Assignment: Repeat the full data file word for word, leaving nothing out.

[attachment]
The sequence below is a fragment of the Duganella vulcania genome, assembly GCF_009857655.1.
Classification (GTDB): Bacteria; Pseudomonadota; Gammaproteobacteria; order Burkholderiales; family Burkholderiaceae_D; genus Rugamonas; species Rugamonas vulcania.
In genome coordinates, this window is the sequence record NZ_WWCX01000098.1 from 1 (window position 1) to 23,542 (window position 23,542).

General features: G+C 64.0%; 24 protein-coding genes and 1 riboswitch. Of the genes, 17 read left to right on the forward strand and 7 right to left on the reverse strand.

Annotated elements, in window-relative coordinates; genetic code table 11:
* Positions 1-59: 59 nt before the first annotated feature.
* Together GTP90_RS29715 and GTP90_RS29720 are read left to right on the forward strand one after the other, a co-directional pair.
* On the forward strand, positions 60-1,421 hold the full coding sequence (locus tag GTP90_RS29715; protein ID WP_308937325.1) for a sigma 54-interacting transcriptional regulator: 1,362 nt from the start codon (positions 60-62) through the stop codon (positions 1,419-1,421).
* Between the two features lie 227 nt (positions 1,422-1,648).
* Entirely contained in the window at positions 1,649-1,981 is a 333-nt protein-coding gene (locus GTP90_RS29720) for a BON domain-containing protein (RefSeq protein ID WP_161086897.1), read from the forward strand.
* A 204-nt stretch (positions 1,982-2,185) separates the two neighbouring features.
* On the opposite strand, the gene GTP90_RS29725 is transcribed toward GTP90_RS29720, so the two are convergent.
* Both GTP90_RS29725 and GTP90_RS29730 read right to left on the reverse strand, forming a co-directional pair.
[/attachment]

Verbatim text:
The sequence below is a fragment of the Duganella vulcania genome, assembly GCF_009857655.1.
Classification (GTDB): Bacteria; Pseudomonadota; Gammaproteobacteria; order Burkholderiales; family Burkholderiaceae_D; genus Rugamonas; species Rugamonas vulcania.
In genome coordinates, this window is the sequence record NZ_WWCX01000098.1 from 1 (window position 1) to 23,542 (window position 23,542).

General features: G+C 64.0%; 24 protein-coding genes and 1 riboswitch. Of the genes, 17 read left to right on the forward strand and 7 right to left on the reverse strand.

Annotated elements, in window-relative coordinates; genetic code table 11:
* Positions 1-59: 59 nt before the first annotated feature.
* Together GTP90_RS29715 and GTP90_RS29720 are read left to right on the forward strand one after the other, a co-directional pair.
* On the forward strand, positions 60-1,421 hold the full coding sequence (locus tag GTP90_RS29715; protein ID WP_308937325.1) for a sigma 54-interacting transcriptional regulator: 1,362 nt from the start codon (positions 60-62) through the stop codon (positions 1,419-1,421).
* Between the two features lie 227 nt (positions 1,422-1,648).
* Entirely contained in the window at positions 1,649-1,981 is a 333-nt protein-coding gene (locus GTP90_RS29720) for a BON domain-containing protein (RefSeq protein ID WP_161086897.1), read from the forward strand.
* A 204-nt stretch (positions 1,982-2,185) separates the two neighbouring features.
* On the opposite strand, the gene GTP90_RS29725 is transcribed toward GTP90_RS29720, so the two are convergent.
* Both GTP90_RS29725 and GTP90_RS29730 read right to left on the reverse strand, forming a co-directional pair.